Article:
Cookie use on MRCVSonline
We use cookies to ensure that we give you the best experience on our website. If you continue without changing your settings, we will assume that you are happy to receive all cookies.
If you would like to forward this story on to a friend, simply fill in the form below and click send.

Your friend's email:
Your email:
Your name:
Send Cancel

Researchers discover new gene defect that affects muzzle length in dogs
The American Staffordshire terrier (pictured) was one of the breeds found to possess both the normal and variant forms of the gene.

DLV2 variant may also affect development of the heart.

A recent study from the University of Helsinki has revealed new insights into the impact of a DVL2 gene defect on canine health. This gene variant is already associated with a screw tail and has become widespread in English bulldogs, French bulldogs and Boston terriers as a result of inbreeding.

Julia Niskanen from the University of Helsinki and the Folkhälsan Research Center said: “In this study, we wanted to further investigate the frequency of the DVL2 variant in different dog breeds and determine its effects on skeletal development.

The DVL2 variant was identified in all of the English bulldogs, French bulldogs and Boston terriers in the study, however, both the variant and the normal form were found in the American Staffordshire terriers, Staffordshire bull terriers, dogues de Bordeaux, olde English bulldogs and American bulldogs.

Using computed tomography scans, researchers analysed the skeletal anatomy of American Staffordshire bull terriers of different genotypes, in order to determine the effect of the variant gene on body shape. They found that the presence of the DVL2 gene defect commonly resulted in caudal vertebrae 'anomalies'.

“Tail abnormalities in the American Staffordshire terriers were less severe than the screw tails typically seen in English bulldogs, French bulldogs and Boston terriers,” added Vilma Reunanen from the University of Helsinki's Faculty of Veterinary Medicine.

“In contrast to the previous study, we did not find an association between the DVL2 variant and thoracic vertebral anomalies.”

Researchers also found that the muzzles of dogs that carry two copies of the gene defect are significantly shorter. Similarly, dogs with one copy of the defect have shorter muzzles than dogs that don’t carry any copies of the gene defect.

Several of the dogs with two copies DVL2 variant were found to have a congenital heart defect. However, researchers state that this finding requires further study.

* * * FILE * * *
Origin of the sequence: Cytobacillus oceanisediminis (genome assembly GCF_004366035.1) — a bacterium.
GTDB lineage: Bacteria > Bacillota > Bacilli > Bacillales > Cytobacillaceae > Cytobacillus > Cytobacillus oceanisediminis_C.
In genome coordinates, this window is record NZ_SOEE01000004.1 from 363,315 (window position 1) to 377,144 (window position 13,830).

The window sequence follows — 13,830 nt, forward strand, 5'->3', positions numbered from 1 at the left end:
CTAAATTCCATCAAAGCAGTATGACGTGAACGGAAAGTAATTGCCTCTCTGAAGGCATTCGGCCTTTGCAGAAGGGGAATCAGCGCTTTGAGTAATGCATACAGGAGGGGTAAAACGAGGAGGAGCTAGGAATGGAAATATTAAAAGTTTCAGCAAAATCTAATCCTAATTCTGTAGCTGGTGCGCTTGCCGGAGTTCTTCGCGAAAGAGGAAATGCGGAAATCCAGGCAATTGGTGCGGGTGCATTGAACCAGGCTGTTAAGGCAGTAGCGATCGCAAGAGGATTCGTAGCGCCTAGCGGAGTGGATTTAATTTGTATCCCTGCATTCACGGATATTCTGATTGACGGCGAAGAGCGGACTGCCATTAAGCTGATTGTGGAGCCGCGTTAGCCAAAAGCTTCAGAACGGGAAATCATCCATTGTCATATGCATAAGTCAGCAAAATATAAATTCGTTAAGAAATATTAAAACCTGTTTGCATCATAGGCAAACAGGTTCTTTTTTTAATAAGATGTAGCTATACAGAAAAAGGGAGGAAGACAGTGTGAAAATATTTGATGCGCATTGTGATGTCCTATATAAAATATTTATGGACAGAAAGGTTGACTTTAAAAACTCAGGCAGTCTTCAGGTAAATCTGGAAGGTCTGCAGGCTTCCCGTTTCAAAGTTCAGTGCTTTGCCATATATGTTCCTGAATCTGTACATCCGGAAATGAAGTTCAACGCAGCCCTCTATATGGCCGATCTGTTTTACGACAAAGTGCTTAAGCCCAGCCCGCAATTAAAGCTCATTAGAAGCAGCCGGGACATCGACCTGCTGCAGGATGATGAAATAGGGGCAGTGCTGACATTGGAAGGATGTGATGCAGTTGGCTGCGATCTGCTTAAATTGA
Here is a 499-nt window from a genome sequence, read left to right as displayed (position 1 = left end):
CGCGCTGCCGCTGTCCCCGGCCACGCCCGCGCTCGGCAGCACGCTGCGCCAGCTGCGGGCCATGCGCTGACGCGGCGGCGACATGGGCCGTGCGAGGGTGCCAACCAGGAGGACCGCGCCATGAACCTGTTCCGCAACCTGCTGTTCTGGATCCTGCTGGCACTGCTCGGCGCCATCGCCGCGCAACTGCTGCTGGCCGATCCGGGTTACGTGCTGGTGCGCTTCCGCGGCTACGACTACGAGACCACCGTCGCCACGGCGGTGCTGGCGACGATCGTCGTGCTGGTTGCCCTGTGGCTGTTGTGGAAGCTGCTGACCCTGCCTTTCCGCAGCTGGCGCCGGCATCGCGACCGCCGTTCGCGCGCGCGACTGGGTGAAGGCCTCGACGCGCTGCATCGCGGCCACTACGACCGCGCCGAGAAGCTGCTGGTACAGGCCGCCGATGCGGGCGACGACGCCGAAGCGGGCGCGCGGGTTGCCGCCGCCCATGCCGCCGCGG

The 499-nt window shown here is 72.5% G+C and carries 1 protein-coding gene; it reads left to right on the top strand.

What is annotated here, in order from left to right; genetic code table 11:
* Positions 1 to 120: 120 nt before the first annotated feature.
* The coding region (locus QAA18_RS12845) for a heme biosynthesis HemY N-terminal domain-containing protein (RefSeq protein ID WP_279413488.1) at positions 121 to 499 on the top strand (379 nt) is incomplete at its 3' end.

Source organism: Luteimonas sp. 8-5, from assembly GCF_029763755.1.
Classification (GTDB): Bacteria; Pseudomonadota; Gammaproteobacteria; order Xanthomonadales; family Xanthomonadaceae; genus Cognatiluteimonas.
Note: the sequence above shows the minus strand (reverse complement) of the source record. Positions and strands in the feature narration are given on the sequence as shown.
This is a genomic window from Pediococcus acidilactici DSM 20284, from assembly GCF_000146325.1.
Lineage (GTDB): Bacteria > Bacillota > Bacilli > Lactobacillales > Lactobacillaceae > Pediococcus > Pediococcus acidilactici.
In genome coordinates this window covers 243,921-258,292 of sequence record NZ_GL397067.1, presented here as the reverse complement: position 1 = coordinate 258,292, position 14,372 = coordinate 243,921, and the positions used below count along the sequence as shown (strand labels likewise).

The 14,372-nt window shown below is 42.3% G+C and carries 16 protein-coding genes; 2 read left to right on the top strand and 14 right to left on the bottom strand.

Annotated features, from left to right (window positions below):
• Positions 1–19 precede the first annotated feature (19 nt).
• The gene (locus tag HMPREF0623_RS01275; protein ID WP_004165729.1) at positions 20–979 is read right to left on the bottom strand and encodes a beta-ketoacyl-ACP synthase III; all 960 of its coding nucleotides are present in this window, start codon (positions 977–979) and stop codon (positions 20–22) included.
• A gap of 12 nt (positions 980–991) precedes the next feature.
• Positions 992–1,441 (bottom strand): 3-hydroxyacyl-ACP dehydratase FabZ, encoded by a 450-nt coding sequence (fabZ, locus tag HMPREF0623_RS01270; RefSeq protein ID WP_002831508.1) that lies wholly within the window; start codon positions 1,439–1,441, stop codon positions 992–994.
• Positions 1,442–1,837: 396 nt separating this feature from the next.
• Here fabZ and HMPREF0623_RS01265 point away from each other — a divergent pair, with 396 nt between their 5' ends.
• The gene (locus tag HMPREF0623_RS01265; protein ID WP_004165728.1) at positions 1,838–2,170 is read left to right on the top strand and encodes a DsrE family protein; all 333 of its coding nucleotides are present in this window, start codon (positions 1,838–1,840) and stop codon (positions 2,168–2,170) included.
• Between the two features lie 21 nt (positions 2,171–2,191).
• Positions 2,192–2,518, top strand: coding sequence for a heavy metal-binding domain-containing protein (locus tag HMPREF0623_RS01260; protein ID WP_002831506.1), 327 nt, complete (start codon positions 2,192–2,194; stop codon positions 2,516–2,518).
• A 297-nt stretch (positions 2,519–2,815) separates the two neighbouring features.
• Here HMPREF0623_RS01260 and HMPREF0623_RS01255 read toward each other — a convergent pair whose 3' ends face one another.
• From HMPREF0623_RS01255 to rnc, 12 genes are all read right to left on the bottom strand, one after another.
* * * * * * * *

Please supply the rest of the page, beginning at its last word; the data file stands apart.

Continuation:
Many of the breeds that carry the DVL2 variant also have other genetic variants that affect body shape. The study affirmed that the combined effects of these defects may result in 'serious health problems'.

Become a member or log in to add this story to your CPD history

Budding 'Dr Dolittles' sought for writing competition

News Story 1
 Vets are being invited to enter a writing competition run by the Page Turner Awards for a chance to get their story published or even made into a film.

Dubbed the 'Rolls Royce' of writing awards, the Page Turner competition provides an opportunity for aspiring writers to submit unpublished fiction and non-fiction work to be read by a panel of influential players in the publishing industry.

A spokesperson said: 'Do you think of yourself as a magical healer, like Dr Dolittle. Or maybe you have a story to share about the times when, sadly, animals can't be treated, and pet owners reflect on those moments they took for granted."

For more information, visit 

Click here for more...
News Shorts
Avian influenza confirmed in Lancashire

A case of highly pathogenic (HPAI H5N8) avian influenza has been confirmed in two captive peregrine falcons on a non-commercial, non-poultry premises near Skelmersdale, West Lancashire.

Following a risk assessment, APHA has declared that no disease control zones have been put in place surrounding this non-commercial, non-poultry premises.

Eighteen cases of HPAI H5N8 have now been identified in poultry and other captive birds in England. A housing order for poultry and captive birds introduced by Defra to control the spread of the disease expired on 31 March, although bird keepers in England are still required by law to comply with biosecurity measures.

For more information, please click here.